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Heading into session's final three weeks, no budget deal done


Squabbling over competing education funding plans leaves lawmakers without a budget agreement as the 2023 legislature's adjournment looms on May 26th.


Announcer: Capitol Insider sponsored by the Oklahoma State Medical Association, committed to fostering health care in rural Oklahoma through education and public and private partnerships. More on OSMA at okmed.org.

Dick Pryor: This is Capitol Insider - taking you inside politics, policy and government in Oklahoma. I'm Dick Pryor with Quorum Call publisher Shawn Ashley. Shawn, the legislature is just three weeks away from the day legally required for adjournment. In the last week, the House passed one bill and the Senate passed zero bills. How close are lawmakers to completing their work, including the budget for the fiscal year beginning July 1st?

Shawn Ashley: There's still really a lot of work to be done. Lawmakers have more than 340 bills that they could consider that are not related to the budget. And that by itself is a lot of work. Senate President Pro Tem Greg Treat told reporters Thursday that budget negotiations are ongoing, but those talks are taking place under the cloud of the disagreement between the House and the Senate regarding additional funding for common education – the largest part of the budget.

Both Treat and House Speaker Charles McCall have said in the past how hard it is to write a budget when there is no agreement about its largest piece. It should be noted some work has been accomplished. More than 230 bills have passed both chambers and been sent to Governor Kevin Stitt for his consideration. He has signed 195, allowed five of those to take effect without his signature and vetoed 35, including the 20 Senate bills he vetoed April 26th as part of the dispute over education funding.

Dick Pryor: The Senate has voted to override four of Governor Stitt's vetoes. There's a decent chance additional vetoes will be considered for overrides. At this point in the session, how does that process work and how long does it take to override a veto?

Shawn Ashley: Well, procedurally, veto overrides begin in the chamber of origin for a House bill such as House Bill 2820, the bill that reauthorizes the Oklahoma Educational Television Authority, or OETA, that process begins in the House. For a Senate bill such as Senate Bill 429, the bill that protects public school and college students’ rights to wear tribal regalia at on-campus and institutional functions like graduation, the process starts in the Senate. Now, a veto of a bill without an emergency clause needs a two-thirds vote in each chamber. That's the case for House Bill 2820, for example. Senate Bill 429 has an emergency clause, and that requires a three-fourths vote to be overridden. And that emergency clause would allow the bill to take effect earlier than 90 days after the legislature adjourns Sine Die. In this case, on July 1st.

As we saw in the final day of the 2022 regular session, vetoes can be overridden rather quickly. Six of Stitt's vetoes were overridden on the last day of that session, but it does take a bit of time and coordination between the chambers. The House thus far has not taken up the overrides for the vetoes of the four bills that have been overridden by the Senate. The first of those was overridden on April 19th.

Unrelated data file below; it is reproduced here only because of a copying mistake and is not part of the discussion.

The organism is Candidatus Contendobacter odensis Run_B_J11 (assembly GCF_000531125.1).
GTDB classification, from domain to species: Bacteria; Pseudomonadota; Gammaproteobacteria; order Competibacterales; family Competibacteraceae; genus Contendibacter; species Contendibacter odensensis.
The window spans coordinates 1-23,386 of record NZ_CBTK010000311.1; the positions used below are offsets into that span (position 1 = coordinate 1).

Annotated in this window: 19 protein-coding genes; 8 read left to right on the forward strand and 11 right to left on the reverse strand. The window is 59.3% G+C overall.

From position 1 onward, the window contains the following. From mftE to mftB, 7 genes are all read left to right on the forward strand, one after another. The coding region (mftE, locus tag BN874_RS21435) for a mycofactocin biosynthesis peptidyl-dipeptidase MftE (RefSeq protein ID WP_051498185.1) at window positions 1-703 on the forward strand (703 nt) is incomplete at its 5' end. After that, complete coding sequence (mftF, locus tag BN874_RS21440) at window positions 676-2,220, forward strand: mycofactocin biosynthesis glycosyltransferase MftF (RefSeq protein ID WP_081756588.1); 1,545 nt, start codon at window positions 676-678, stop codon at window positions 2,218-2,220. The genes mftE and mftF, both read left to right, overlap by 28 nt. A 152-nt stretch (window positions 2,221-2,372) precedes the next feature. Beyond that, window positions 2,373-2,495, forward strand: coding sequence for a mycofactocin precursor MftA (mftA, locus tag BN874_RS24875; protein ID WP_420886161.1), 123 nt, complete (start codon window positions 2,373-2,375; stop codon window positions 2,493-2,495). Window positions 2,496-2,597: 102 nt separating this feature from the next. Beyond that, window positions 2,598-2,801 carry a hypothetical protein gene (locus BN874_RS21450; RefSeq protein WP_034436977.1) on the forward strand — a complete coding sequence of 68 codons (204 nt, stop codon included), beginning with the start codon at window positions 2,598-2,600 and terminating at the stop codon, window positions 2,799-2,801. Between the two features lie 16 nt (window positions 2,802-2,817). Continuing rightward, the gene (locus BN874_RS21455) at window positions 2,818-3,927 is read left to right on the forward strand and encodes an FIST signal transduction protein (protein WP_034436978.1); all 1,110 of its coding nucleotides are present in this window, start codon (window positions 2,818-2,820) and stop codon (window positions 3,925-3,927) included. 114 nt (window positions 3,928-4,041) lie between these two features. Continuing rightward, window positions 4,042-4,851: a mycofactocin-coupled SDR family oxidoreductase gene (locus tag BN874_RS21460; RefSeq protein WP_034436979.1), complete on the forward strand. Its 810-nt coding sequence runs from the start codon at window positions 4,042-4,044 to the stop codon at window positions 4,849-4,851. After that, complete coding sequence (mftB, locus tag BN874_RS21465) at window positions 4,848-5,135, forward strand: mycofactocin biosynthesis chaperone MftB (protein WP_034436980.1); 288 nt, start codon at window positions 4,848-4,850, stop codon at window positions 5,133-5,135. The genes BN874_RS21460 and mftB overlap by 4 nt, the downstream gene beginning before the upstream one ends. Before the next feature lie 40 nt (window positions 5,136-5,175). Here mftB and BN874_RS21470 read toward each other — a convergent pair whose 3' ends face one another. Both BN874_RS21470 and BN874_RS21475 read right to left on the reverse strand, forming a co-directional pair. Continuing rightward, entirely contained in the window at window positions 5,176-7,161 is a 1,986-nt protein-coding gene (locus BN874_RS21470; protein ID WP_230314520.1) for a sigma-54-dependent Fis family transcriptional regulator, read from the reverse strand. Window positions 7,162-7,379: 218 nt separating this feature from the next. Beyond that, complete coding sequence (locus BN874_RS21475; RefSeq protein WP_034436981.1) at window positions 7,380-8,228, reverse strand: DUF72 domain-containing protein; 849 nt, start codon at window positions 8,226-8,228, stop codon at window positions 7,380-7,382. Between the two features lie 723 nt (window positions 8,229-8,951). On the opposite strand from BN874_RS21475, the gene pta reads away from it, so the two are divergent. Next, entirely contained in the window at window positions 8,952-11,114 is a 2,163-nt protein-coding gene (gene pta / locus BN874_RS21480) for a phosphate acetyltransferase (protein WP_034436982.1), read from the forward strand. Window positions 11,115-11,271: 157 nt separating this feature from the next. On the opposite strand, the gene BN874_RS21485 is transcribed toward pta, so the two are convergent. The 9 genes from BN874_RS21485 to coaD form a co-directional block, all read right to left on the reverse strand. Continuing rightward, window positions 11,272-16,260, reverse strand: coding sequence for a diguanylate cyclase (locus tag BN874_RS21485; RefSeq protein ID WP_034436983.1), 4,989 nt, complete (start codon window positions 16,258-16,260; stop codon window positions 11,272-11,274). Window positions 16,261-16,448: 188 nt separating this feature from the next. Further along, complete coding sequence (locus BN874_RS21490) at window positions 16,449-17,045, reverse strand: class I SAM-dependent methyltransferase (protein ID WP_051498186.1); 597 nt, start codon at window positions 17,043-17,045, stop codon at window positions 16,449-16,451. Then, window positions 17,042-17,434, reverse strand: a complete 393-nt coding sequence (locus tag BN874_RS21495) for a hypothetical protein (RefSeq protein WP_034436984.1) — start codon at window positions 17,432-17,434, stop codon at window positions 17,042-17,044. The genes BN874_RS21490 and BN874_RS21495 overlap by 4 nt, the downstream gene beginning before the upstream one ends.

Dick Pryor: One bill the governor has signed is already being challenged in court.

Shawn Ashley: That's right. A group of families with transgender adolescents and medical providers who support trans youth filed a lawsuit Tuesday in federal court that challenges Oklahoma's new law banning gender transition medical care for minors, Senate Bill 613, just one day after the bill was signed into law by Governor Stitt. The lawsuit alleges the bill unjustly and unfairly targets them in gender affirming health care in violation of their rights under the Equal Protection Clause of the 14th Amendment. The bill took effect immediately upon Stitt’s signature Monday, and the plaintiffs are asking the court to stop it from being implemented. But the court has yet to issue a decision on that request.

Dick Pryor: What do you expect in the week ahead?

Shawn Ashley: I wish I knew. Normally, at this point, lawmakers would spend their time on their chamber’s floors, considering some of those more than 340 bills, as well as the bills that will implement the fiscal year 2024 budget. They didn't do that this past week and it's unclear if they will in the week ahead. If they don't get that done, they could be looking at a special session to finish their work. Asked Thursday if that was a possibility, Senate President Pro Tem Greg Treat said, “I certainly hope not, but I'm afraid we will see.”

Dick Pryor: And that is a term we don't really like to hear - special session. Thanks, Shawn.

Shawn Ashley: You're very welcome.

Dick Pryor: And that's Capitol Insider. For more information, go to quorumcall.online. You can find audio and transcripts at kgou.org. Until next time, with Shawn Ashley, I'm Dick Pryor.

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Dick Pryor has more than 25 years of experience in public service media, having previously served as deputy director, managing editor, news manager, news anchor and host for OETA, Oklahoma’s statewide public TV network. He was named general manager of KGOU Radio in November, 2016.
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